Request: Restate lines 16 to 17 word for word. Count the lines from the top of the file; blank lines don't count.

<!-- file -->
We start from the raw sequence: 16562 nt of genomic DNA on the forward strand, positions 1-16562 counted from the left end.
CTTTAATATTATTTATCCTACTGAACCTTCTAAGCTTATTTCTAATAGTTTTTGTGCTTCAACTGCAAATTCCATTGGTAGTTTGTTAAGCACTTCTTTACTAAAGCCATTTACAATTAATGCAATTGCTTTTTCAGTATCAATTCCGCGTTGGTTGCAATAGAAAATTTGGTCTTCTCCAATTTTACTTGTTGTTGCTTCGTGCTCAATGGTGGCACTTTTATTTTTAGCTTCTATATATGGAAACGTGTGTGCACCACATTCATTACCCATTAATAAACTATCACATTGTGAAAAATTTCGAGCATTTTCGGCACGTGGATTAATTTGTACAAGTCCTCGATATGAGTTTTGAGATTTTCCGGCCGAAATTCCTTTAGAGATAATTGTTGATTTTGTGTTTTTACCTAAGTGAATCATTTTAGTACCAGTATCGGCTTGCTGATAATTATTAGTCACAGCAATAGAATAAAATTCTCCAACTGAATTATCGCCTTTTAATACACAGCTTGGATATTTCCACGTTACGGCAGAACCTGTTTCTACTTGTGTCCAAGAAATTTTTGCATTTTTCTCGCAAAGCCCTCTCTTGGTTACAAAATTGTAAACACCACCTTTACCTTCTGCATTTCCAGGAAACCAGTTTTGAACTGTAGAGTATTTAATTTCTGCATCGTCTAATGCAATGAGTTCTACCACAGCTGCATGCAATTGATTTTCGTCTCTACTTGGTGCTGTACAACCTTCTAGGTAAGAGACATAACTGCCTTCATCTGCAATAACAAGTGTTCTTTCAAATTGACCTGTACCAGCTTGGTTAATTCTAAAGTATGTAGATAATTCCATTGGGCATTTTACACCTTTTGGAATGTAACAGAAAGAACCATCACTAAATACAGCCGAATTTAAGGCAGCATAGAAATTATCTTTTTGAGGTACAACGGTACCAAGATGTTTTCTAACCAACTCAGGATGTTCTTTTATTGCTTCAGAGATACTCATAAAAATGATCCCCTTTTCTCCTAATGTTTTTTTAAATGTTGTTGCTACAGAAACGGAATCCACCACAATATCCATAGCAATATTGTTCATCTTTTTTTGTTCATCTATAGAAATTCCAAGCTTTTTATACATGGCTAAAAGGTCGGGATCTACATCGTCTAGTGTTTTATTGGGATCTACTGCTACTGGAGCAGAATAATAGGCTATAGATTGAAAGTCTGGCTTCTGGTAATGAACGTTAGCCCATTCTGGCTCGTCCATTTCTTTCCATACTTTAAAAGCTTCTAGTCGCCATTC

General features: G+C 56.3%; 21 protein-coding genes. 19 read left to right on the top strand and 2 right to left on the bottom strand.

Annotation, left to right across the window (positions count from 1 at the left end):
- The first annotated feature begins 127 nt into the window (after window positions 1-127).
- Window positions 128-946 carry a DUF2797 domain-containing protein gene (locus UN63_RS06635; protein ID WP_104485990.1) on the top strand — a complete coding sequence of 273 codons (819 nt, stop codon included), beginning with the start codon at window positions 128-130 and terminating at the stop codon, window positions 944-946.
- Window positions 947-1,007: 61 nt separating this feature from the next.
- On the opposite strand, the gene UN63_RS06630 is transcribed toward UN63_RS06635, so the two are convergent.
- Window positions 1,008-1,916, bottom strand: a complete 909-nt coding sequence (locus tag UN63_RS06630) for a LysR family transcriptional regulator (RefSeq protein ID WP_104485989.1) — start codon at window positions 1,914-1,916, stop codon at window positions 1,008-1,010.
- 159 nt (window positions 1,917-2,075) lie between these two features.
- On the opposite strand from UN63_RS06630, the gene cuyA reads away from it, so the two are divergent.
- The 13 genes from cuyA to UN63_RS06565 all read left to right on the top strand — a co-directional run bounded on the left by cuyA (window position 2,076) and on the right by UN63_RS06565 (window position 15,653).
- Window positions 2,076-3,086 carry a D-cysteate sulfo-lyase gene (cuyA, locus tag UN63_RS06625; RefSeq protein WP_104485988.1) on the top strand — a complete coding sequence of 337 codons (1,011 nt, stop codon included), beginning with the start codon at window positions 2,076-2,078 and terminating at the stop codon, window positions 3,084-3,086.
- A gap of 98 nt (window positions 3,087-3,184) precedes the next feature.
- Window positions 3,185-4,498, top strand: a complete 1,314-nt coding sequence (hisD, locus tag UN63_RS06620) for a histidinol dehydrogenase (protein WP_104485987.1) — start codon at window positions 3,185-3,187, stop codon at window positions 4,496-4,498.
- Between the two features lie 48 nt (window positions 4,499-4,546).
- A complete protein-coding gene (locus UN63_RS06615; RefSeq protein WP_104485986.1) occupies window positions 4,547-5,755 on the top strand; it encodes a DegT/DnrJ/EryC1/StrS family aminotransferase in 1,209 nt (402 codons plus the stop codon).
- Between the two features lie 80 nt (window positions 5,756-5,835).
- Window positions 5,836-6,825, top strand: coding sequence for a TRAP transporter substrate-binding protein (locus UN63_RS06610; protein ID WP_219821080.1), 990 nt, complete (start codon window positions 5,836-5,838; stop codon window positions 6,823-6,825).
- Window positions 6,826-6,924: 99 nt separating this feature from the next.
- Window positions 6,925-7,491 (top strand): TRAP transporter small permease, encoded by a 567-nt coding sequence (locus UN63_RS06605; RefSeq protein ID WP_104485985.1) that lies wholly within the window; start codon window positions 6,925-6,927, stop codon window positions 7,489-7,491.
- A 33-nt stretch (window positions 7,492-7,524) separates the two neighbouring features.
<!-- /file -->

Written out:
- Between the two features lie 48 nt (window positions 4,499-4,546).
- A complete protein-coding gene (locus UN63_RS06615; RefSeq protein WP_104485986.1) occupies window positions 4,547-5,755 on the top strand; it encodes a DegT/DnrJ/EryC1/StrS family aminotransferase in 1,209 nt (402 codons plus the stop codon).